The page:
If you like it should you really “put a ring on it”?
At the beginning of December 2018 it was reported in the news how a Mother wanted to ban engagement rings. The rationale behind such a call was that she viewed the gift of an engagement ring as a contradiction to “the idea of an independent woman”. Matilde Suescun writing for BBC 100 Women claimed that an engagement ring signified that the woman with the ring “belongs” to her future husband. But, if the marriage never occurred in the first place or ended in divorce, who would that same engagement ring belong to?
There are many myths about how much traditionally should be spent on the purchase of an engagement ring. There’s the three-month salary rule, the one-month salary rule and even the split-the-difference rule for those who think three-month’s salary seems a stretch but one-month’s salary seems like penny-pinching.
For some people, the dream of a fairytale wedding never becomes a reality. The relationship ends before they have ever made it down the aisle.
Even for those who do get married, if the relationship fails and there is a divorce, arguments can then ensue over who will keep what and this often includes the engagement ring, particularly if such a ring was bought for considerable cost.
“But I bought the ring, so surely it must be mine?”
You might assume that whoever bought and paid for the engagement ring is its rightful legal owner. Unfortunately, this wouldn’t necessarily be the case.
“But it was a gift so it must be mine?”
Alternatively, it could be assumed that by being a “gift” the ownership of the engagement ring legally passed to the recipient of the ring upon the gift being made. This would also be a fair assumption to make but unfortunately matters are not quite so straightforward.
The legal position
The law relating to such matters has been established and in place now for many years. The relevant legislation is the Law Reform (Miscellaneous Provisions) Act 1970.
Such legislative provision makes it clear that “the gift of an engagement ring shall be presumed to be an absolute gift”
Matters go further though in that the same legislation provides that “this presumption may be rebutted by proving that the ring was given on the condition, express or implied, that it should be returned if the marriage did not take place for any reason”.
Basically, although this may seem unfair, this means that unless there was an agreement to return the engagement ring if the wedding did not occur, then the recipient of the ring is under no obligation to give the ring back.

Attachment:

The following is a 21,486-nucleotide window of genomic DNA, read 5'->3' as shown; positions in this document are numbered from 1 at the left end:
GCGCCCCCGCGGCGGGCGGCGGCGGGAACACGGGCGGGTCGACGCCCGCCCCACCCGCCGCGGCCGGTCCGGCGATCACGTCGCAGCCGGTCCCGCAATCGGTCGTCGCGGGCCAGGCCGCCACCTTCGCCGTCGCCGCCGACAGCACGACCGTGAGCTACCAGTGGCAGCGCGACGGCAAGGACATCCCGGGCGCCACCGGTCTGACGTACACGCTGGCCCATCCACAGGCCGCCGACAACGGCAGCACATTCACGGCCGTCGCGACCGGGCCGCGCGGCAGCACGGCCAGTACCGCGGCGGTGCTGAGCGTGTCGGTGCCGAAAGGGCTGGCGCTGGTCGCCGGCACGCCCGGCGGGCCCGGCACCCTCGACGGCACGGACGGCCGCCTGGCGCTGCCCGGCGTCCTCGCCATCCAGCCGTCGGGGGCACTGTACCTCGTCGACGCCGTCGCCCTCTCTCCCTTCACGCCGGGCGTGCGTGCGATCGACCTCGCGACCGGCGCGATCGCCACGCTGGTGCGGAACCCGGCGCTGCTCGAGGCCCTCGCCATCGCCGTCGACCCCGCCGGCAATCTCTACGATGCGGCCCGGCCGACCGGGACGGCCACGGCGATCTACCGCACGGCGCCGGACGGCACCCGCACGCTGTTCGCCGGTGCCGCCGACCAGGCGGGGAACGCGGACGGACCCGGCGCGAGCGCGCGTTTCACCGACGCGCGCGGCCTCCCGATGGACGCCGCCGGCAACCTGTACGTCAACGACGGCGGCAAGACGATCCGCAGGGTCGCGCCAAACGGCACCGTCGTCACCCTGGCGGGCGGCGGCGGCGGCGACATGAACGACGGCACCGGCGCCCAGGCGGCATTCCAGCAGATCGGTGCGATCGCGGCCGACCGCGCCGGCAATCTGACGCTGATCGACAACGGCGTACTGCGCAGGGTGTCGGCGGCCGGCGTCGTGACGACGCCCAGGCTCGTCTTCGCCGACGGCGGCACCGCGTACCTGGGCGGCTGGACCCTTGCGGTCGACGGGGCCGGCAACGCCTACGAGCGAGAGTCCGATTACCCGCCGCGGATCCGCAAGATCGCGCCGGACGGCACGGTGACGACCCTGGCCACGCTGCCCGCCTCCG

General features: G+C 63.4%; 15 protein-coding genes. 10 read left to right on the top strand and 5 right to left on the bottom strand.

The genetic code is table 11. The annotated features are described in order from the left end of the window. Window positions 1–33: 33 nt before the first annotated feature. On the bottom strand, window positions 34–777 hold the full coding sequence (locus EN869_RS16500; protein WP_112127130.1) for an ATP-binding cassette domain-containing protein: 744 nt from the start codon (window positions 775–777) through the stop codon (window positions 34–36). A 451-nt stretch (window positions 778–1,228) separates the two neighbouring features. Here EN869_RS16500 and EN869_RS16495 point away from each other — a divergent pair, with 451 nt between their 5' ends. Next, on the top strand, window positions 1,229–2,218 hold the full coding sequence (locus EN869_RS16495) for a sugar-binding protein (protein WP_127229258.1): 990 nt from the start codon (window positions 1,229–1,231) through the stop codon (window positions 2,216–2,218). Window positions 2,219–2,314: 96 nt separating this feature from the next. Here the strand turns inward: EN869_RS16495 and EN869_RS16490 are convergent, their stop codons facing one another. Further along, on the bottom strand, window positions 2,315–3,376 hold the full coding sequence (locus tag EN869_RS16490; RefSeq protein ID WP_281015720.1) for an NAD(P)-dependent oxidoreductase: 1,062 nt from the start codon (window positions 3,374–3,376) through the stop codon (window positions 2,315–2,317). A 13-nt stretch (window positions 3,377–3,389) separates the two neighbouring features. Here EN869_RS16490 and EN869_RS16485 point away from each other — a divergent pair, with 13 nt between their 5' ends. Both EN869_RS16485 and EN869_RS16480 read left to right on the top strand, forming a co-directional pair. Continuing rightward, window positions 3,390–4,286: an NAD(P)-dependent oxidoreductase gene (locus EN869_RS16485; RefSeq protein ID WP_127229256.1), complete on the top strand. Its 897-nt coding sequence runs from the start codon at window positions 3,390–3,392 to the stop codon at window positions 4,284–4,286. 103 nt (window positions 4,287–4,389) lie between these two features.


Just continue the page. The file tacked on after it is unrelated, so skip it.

If however there has been a condition (either expressly stated or implied by behaviours) placed on the engagement ring in that it would be returned if the engagement was broken off, then the recipient would have to give the ring back in such circumstances.
The express condition: “Marry me but if the wedding never happens, give me the ring back”
It is perhaps unrealistic to think that anyone proposing marriage would include in their proposal the prerequisite that if the marriage never occurred the engagement ring is handed back. This would not be exactly the best footing on which to start a long-term marriage!
Having said that, increasingly nowadays, couples contemplating marriage are entering into pre-nuptial agreements and, if the parties felt so strongly about such matters, what would happen to the engagement ring could be included in such an agreement as a specific term.
The implied condition: The family heirloom
If the engagement ring is a family heirloom and the recipient knew this – the implication being that it had passed down the family for generations – it is easier to succeed in an argument that the ring should be returned if the wedding is called off.
“Is the situation any different on divorce?”
No, the same general rule applies in that the engagement ring is still an absolute gift (and therefore not returnable) unless there was a condition made about the ring being returned when it was given.
In the absence of a pre-nuptial agreement or similar documentation it is possible to ask the court to adjudicate on the financial aspects of a marriage, including what should happen to the engagement ring, if agreement cannot be reached. As always, involving the court should be a measure of last resort not least given that if the dispute is solely about the engagement ring, the costs involved in going down the court route may outweigh the value of the ring that is in dispute.